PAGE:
A second additional topic relates to the MAF. The Census Bureau invests considerable resources to construct the MAF but cannot share it with outside parties despite its potential value as a public good. If the Census Bureau adopts JASON’s suggestion of relying mainly on administrative records for enumeration, it may not be necessary to construct a MAF at all in 2030. However, JASON believes the Census Bureau could create value by working with the USPS, Department of Transportation (DOT), local governments, and private sector firms to construct a continuously maintained National Address File that would be public information and not subject to Title 13 restrictions on data sharing. JASON also notes that a continuously maintained address file potentially could be integrated with a continuously maintained population register, forming the basis for a rolling census that could be verified every decade to satisfy constitutional requirements.

The report concludes by considering some issues relating to historical census records. The ability to link historical census records is important for understanding trends and intergenerational issues within the United States. Currently, the Census Bureau has not been able to efficiently digitize the hand-written names in the 1950-1990 census records, in part because they are protected under Title 13. The report discusses the potential for using Optical Character Recognition to parse names into individual “words” that would be exempt of Title 13, allowing the use of cheap and fast transcription.

JASON offers sixteen specific recommended actions to be taken by the Census Bureau. These recommendations are described in greater detail in the main text.

Regarding moving to an “in-office” enumeration

  • Re-conceptualize the census by organizing it around people rather than housing units.
    (a) Identify people, then place them.
    (b) Start the count from “ninety percent” by using “in-office” enumeration.
    (c) Use field activities to fill in the gaps and validate what is known.
  • Start enumeration with administrative records from IRS, SSA and past census data to construct an “in-office” census that is as complete as possible.
  • Develop a multifaceted strategy to find people who do not appear in the “in-office” enumeration.
  • Use research and near-term experimentation to explore who will not be enumerated with this approach, what data fields will be lacking, and strategies for gap-filling.
  • Continue and expand efforts to acquire data from other agencies, which will be critical to the success of “in-office” enumeration.

Regarding trade-offs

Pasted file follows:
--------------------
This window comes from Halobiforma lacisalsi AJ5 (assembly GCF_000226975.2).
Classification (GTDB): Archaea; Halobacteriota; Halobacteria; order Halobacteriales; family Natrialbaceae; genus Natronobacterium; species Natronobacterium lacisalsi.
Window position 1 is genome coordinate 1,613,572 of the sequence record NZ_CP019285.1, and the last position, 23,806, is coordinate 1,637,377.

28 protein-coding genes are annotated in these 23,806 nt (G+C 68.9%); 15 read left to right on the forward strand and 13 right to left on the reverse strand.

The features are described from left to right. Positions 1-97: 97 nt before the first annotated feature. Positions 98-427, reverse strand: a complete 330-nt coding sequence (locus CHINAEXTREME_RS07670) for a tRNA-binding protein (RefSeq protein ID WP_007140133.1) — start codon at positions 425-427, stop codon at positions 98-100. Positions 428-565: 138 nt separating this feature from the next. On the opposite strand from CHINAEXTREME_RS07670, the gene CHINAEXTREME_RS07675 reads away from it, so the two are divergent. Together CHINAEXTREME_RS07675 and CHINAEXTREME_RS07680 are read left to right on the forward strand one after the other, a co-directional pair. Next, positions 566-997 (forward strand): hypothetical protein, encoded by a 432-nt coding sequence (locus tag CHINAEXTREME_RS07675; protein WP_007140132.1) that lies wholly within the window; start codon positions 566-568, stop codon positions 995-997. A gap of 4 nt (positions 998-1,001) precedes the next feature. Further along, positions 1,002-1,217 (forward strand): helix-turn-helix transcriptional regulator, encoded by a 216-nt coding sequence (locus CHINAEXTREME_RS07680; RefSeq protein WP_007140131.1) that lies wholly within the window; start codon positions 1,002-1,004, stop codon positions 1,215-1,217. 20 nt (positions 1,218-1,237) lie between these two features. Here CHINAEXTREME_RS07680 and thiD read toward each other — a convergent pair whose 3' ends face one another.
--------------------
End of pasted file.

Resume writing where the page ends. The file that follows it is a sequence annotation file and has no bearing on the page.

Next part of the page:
• Create a set of metrics and criteria by which an “in-office” approach can be evaluated against traditional “self-response plus NRFU” approaches.
  • Examine the utility and cost of expanding the use of administrative records to be a rolling census that would provide an up-to-date population to satisfy enumeration requirements between decadal censuses.
  • Develop a list of options detailing the estimated cost of the 2030 Census as a function of the “accuracy and coverage” desired, which could be used by the Census Bureau and Congress to decide “how good is good enough.”

Regarding research and testing

  • Develop and start a set of experiments now to test the “in-office” enumeration concept.
    (a) Utilize massive administrative data linkage tests to confirm percentage of population enumerable by this strategy.
    (b) Confirm ability to identify subpopulations that will be consistently missed.
  • Explore and test alternative approaches to reach the remaining hard-
    to-count populations (gaps).
    (a) These could include remote and street-level sensing, crowd-sourced Citizen Enumeration, novel data such as state Medicaid records for low-income population, and partnership with HUD to count the homeless.
  • Continue to plan for and test enumeration strategies in the face of natural disasters, terrorist attacks, and temporary dislocation of large numbers of people.
    (a) Create partnerships with FEMA to locate (place) temporarily displaced individuals and trusted civil servants (e.g., firefighters).

Regarding the American Community Survey (ACS)

  • Reconsider ACS and how much data the Census Bureau elicits from different people at different times, keeping in mind replication of administrative data and high cost of asking the first question.
    (a) Use ACS to follow trends relevant to future Census Bureau data collection, such as how long people maintain their email addresses and cell phones versus their residences.
    (b) Use ACS to monitor public trust (a subjective measure).
    (c) Commission a study on what are the high-value data per dollar.

Regarding issues beyond Census 2030

  • Create a public National Address File outside of Title 13.
  • Be alert for new public and private sector data sources that may become available.
  • Develop a pilot “rolling census” project relying mainly on administrative data.
  • Explore new methods for name recognition and OCR to digitize 1950- 1990 censuses.